domenica 14 novembre 2010


I've just been to the cinema to see Draquila and, as with most things concerning Italy, the experience left me with an irrepressible urge to blog.

The film is a documentary which tells the story of Berlusconi's involvement in the aftermath of the earthquake in L'Aquila in April 2009. It's central claim is that, as well as using the tragedy as a useful way of distracting the public from the more dubious aspects of his personal and political life, Berlusconi also exploited the situation to further the construction industry interests of himself and his cronies. According to the film, instead of efforts being directed towards restoring the centre, letting people back into their homes and saving the numerous architectural and artistic treasures of the town, the earthquake was used as an excuse for massive building projects which included both hotels along the coast of Abruzzo which were used as temporary accommodation and hundreds and hundreds of new apartment blocks which will eventually have to be "given back" in the pristine state in which they were provided. The authorities did everything in their power to convince, cajole or force people to move into these apartments instead of back into their own homes.The documentary also shows how Berlusconi manipulates the public into believing that he is a hero and a miracle-worker who has nothing but their best interests at heart.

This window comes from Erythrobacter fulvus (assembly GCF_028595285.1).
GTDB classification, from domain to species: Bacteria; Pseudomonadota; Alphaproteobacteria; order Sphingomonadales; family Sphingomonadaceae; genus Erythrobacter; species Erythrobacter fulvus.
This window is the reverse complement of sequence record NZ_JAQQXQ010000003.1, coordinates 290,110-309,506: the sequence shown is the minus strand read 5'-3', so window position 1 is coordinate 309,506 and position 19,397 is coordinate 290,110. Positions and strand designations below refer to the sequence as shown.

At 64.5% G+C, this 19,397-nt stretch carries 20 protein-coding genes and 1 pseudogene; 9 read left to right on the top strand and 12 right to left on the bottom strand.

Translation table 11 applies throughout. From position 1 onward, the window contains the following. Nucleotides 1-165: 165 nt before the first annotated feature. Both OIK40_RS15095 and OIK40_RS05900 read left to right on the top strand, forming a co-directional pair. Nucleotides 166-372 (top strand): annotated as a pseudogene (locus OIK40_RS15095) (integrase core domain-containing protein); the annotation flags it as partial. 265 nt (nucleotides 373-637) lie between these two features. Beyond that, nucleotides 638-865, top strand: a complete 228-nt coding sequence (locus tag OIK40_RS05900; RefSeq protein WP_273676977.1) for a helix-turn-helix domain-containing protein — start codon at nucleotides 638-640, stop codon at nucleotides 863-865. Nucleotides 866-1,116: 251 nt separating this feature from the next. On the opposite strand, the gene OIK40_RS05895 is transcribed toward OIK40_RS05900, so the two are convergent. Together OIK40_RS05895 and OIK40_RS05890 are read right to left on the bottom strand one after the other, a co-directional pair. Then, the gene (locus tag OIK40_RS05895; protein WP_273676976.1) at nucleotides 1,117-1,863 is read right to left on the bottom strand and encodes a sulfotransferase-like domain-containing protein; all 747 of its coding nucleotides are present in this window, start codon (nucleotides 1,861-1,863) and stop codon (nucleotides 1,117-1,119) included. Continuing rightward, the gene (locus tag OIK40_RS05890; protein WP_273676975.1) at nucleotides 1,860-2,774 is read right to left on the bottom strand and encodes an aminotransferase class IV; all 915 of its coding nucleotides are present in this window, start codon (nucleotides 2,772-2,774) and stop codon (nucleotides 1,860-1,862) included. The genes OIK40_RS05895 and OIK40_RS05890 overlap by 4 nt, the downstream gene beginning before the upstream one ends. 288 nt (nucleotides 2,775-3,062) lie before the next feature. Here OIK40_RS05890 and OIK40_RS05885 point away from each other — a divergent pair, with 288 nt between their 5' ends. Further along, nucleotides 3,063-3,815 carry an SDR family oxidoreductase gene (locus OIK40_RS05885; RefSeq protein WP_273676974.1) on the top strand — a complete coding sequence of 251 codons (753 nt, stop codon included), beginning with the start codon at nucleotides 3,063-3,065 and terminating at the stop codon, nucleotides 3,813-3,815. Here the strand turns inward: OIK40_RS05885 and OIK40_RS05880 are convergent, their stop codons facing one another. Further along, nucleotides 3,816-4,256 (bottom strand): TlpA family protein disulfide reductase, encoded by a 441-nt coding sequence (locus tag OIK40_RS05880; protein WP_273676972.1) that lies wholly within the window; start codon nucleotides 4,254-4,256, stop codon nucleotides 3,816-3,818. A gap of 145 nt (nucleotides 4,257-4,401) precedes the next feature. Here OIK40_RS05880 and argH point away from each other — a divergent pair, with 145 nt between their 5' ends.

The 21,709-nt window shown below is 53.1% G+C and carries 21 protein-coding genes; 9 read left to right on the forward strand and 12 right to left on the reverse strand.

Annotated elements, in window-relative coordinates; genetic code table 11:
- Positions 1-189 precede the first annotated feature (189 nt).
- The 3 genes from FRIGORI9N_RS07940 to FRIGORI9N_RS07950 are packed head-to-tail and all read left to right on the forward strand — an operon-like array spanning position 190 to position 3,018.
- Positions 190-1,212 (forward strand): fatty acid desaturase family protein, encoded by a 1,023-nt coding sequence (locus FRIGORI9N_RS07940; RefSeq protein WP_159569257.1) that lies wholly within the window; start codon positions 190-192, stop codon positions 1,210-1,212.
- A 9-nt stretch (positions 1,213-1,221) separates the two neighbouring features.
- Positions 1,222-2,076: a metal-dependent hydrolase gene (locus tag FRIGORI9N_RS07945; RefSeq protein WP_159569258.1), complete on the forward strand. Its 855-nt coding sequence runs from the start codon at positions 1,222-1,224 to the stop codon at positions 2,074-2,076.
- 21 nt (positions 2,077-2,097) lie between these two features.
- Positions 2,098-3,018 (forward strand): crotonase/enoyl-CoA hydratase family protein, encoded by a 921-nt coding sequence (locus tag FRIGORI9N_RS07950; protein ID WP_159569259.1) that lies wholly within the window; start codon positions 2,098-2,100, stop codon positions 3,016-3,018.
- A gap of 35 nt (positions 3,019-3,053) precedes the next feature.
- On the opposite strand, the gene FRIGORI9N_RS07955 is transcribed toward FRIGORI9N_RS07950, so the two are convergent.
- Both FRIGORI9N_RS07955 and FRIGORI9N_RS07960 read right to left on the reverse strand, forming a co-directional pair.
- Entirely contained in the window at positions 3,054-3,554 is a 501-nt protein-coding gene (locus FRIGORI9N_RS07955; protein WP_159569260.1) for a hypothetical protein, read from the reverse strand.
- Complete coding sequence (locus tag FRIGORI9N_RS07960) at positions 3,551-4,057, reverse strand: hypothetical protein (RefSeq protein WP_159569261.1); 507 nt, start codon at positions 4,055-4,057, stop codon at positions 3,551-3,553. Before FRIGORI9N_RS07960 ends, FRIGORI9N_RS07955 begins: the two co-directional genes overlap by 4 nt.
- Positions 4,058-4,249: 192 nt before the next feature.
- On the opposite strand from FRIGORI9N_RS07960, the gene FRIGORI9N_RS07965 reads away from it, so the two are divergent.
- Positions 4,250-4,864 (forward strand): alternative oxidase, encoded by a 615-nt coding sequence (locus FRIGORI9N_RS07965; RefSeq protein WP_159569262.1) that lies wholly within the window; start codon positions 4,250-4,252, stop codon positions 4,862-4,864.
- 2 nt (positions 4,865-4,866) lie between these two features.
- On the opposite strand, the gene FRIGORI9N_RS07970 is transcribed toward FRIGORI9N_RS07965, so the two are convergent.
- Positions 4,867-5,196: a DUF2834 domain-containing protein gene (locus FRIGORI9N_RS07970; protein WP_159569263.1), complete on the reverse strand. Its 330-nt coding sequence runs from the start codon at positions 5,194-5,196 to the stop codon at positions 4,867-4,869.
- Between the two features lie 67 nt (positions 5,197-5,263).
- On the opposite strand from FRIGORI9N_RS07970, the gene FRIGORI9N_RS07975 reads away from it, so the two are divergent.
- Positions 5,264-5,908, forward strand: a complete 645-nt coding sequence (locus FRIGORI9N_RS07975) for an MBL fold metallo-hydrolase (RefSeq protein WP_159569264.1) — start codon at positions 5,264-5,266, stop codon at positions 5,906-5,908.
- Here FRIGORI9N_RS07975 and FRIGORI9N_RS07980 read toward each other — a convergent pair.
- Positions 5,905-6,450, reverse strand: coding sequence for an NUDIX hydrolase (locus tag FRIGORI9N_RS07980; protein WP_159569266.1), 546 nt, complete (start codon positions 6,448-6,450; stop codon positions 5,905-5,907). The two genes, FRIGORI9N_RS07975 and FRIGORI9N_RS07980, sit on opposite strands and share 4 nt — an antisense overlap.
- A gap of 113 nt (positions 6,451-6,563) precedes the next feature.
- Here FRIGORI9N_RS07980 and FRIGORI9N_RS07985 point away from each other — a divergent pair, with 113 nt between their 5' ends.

The L'Aquila earthquake happened when I was living in Italy and but, 19 months later and living in a foreign country, I find myself shocked by my lack of reaction to the disaster at the time. But at the time, I suppose what I saw was what the Berlusconi government wanted me to see - that something terrible had happened but that everything was being taken care of. Given that I used to avoid Berlusconi TV like the plague and take everything I read his newspapers with a pinch of salt large enough to give the entire population a heart attack, that's a scary thought.

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